Suggested Citation:"Front Matter." Institute of Medicine. 2000. Promoting Health: Intervention Strategies from Social and Behavioral Research. Washington, DC: The National Academies Press. doi: 10.17226/9939.
×

COMMITTEE ON CAPITALIZING ON SOCIAL SCIENCE AND BEHAVIORAL RESEARCH TO IMPROVE THE PUBLIC'S HEALTH

S.LEONARD SYME, Ph.D. (Chair), Professor of Epidemiology, Emeritus,

Division of Public Health Biology and Epidemiology, University of California at Berkeley School of Public Health

HORTENSIA AMARO, Ph.D., Professor,

Social and Behavioral Sciences, Boston University School of Public Health

EUGENE EMORY, Ph.D., Professor of Psychology,

Graduate Program in Clinical Psychology, Emory University

ARTHUR L.KELLERMANN, M.D., M.P.H., Professor and Chair,

Department of Emergency Medicine, Emory University School of Medicine, and

Director,

Center for Injury Control, Emory University

JANICE KIECOLT-GLASER, Ph.D., Professor of Psychiatry and Psychology, and Director, Division of Health Psychology,

Ohio State University College of Medicine

MARIE McCORMICK, M.D., Sc.D., Professor and Chair,

Department of Maternal and Child Health, Harvard School of Public Health

DAVID MECHANIC, Ph.D., Director,

Institute for Health, Health Care Policy, and Aging Research, Rutgers University

PAUL SHEKELLE, M.D., Ph.D., Research Associate,

West Los Angeles Veterans Affairs Medical Center, Los Angeles

GLORIAN SORENSEN, Ph.D., Director for Community-Based Research,

Harvard School of Public Health and Dana Farber Cancer Institute, Boston

CLAIRE STERK, Ph.D., Professor and Chair,

Department of Behavioral Sciences and Health Education, Rollins School of Public Health, Emory University

JOHN A.SWETS, Ph.D., Chief Scientist Emeritus,

BBN Technologies, Tequesta, Florida

Health Promotion and Disease Prevention Board Liaison

KATHLEEN E.TOOMEY, M.D., M.P.H., Director,

Division of Public Health, Georgia Department of Human Resources, Atlanta

Institute of Medicine Staff

BRIAN SMEDLEY, Ph.D., Study Director

DONNA D.DUNCAN, Division Assistant

ROSE MARIE MARTINEZ, Sc.D., Director,

Board on Health Promotion and Disease Prevention

Commission on Behavioral and Social Sciences and Education Staff

FAITH MITCHELL, Ph.D., Director,

Division on Social and Economic Studies

BARBARA TORREY, Executive Director,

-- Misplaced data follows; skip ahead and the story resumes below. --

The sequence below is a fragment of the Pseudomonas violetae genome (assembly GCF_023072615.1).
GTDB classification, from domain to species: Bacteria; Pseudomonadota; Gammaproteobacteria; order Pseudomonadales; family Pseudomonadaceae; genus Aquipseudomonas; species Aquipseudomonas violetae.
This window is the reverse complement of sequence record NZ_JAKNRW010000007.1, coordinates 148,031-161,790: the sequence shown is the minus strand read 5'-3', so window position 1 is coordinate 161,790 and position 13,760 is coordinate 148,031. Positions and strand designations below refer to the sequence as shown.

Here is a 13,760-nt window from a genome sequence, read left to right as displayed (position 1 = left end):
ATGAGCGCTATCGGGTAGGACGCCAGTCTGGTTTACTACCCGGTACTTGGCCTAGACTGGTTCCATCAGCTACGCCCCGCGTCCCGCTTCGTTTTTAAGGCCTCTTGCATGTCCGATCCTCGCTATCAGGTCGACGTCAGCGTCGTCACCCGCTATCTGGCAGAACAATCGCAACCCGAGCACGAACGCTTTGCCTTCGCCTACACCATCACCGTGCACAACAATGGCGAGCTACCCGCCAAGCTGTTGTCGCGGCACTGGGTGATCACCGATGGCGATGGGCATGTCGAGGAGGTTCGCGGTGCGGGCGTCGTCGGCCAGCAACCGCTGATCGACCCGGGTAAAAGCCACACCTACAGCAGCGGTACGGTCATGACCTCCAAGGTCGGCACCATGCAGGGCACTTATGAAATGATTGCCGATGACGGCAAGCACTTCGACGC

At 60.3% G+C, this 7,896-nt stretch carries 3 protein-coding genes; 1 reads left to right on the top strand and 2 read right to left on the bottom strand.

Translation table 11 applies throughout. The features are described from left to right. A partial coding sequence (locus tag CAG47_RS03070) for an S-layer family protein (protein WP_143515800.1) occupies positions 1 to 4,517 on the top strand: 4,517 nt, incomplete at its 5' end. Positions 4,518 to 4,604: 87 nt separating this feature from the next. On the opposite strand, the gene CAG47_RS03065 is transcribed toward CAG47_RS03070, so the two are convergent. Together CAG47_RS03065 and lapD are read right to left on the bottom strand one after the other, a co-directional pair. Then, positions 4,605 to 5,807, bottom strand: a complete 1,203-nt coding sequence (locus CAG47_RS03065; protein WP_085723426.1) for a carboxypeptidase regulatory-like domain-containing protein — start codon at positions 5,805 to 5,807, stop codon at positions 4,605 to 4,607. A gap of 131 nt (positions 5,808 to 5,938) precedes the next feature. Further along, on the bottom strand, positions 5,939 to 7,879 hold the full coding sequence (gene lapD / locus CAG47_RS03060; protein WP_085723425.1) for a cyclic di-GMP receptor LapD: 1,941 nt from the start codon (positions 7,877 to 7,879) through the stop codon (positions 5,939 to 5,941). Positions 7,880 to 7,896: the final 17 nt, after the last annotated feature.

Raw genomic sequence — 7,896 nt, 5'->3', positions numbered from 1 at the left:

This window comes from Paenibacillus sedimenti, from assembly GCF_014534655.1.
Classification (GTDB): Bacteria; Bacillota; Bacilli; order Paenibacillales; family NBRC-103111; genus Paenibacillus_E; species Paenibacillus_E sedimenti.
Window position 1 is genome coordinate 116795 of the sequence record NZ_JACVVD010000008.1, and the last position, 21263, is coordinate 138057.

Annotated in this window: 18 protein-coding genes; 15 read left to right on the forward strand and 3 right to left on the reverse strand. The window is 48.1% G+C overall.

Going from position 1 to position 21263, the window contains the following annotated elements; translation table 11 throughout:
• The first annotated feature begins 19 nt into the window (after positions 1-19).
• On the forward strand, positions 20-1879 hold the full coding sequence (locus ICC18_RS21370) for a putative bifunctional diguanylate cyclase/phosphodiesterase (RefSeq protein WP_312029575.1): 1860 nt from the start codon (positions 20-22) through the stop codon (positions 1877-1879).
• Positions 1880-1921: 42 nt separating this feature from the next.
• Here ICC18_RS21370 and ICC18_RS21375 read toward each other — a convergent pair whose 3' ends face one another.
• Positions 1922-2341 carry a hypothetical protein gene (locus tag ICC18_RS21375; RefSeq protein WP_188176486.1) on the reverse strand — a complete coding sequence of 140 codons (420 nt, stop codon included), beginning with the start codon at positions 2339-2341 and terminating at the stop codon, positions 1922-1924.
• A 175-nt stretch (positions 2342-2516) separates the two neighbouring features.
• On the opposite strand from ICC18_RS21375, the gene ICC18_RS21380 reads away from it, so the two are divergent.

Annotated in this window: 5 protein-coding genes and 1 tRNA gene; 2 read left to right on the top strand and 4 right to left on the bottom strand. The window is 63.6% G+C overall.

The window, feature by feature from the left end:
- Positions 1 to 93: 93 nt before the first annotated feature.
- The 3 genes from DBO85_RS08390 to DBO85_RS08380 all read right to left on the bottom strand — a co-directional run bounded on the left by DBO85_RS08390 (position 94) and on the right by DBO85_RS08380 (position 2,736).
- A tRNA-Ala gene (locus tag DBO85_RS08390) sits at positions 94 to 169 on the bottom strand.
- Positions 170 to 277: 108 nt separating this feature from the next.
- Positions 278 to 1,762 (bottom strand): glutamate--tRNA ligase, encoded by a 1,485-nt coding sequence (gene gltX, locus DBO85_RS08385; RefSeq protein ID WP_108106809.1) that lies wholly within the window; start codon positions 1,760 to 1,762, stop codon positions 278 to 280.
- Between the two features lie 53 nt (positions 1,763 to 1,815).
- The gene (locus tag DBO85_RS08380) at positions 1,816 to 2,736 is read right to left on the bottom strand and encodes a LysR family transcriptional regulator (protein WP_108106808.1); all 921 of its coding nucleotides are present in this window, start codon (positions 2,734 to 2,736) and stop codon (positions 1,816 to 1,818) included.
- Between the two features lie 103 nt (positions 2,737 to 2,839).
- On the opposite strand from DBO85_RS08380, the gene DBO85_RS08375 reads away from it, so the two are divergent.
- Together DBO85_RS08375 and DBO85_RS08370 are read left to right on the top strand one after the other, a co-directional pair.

Commission on Behavioral and Social Sciences and Education

Suggested Citation:"Front Matter." Institute of Medicine. 2000. Promoting Health: Intervention Strategies from Social and Behavioral Research. Washington, DC: The National Academies Press. doi: 10.17226/9939.
×
This page in the original is blank.
Suggested Citation:"Front Matter." Institute of Medicine. 2000. Promoting Health: Intervention Strategies from Social and Behavioral Research. Washington, DC: The National Academies Press. doi: 10.17226/9939.
×

Preface

Participating in the development of this Institute of Medicine report has been of special importance to me. I have worked for over 40 years to identify social and behavioral factors that could be useful in improving health and wellbeing and it is especially satisfying to now work with colleagues to assess the progress that has been made in this effort. My first exposure to this field took place in 1957 when I entered the first graduate training program at Yale University in what was then called Medical Sociology. The Commonwealth Fund supported four students in that first class. Other people were already at work on these issues, notably David Mechanic who was a member of the committee for this report, but the program at Yale was the first, formal institutionalized recognition of the existence of the field.

Ten years later, Professor Leo Reeder and I convened a conference in Phoenix, Arizona, to review the work that was being done in the social and behavioral sciences with special reference to the most vigorously studied disease at the time: coronary heart disease. A group of distinguished scholars spent several days assessing the evidence. In our report of the conference,* we concluded that progress was being made (but not enough to warrant interventions) and that more research was needed. Progress since then has been made but there have been at least as many false starts and dead ends as successes. But the field has grown enormously and it is entirely reasonable that we now pause again to assess the state of the field.

* S.Leonard Syme and Leo G.Reeder (eds.), Social stress and cardiovascular disease. Milbank Memorial Fund Quarterly, Vol. XLV, April 1967.

Page viii Cite
Suggested Citation:"Front Matter." Institute of Medicine. 2000. Promoting Health: Intervention Strategies from Social and Behavioral Research. Washington, DC: The National Academies Press. doi: 10.17226/9939.
×

The charge to our committee was both clear and challenging: to identify promising areas of social science and behavioral research that could improve the public's health. The committee met for the first time in the spring of 1999 to consider this charge and to think about ways to best address it. That first meeting was a difficult one and it was not until after our second meeting that we finally were able to reach our first two decisions: one of these decisions—by far the easiest one—was to focus attention not only on the behavior of individuals but also on the social forces in the environment that shape and support such behavior. The second decision was more difficult and controversial: we decided not to focus our work on such clinical disease categories as coronary heart disease, arthritis, and cancer, because most behavioral and social factors affect many diseases. For the same reason, we decided not to organize our work around such disease risk factors as smoking, overeating, and physical inactivity. We decided instead to emphasize the role of social and behavioral factors as they influence health and disease at various stages of the life cycle.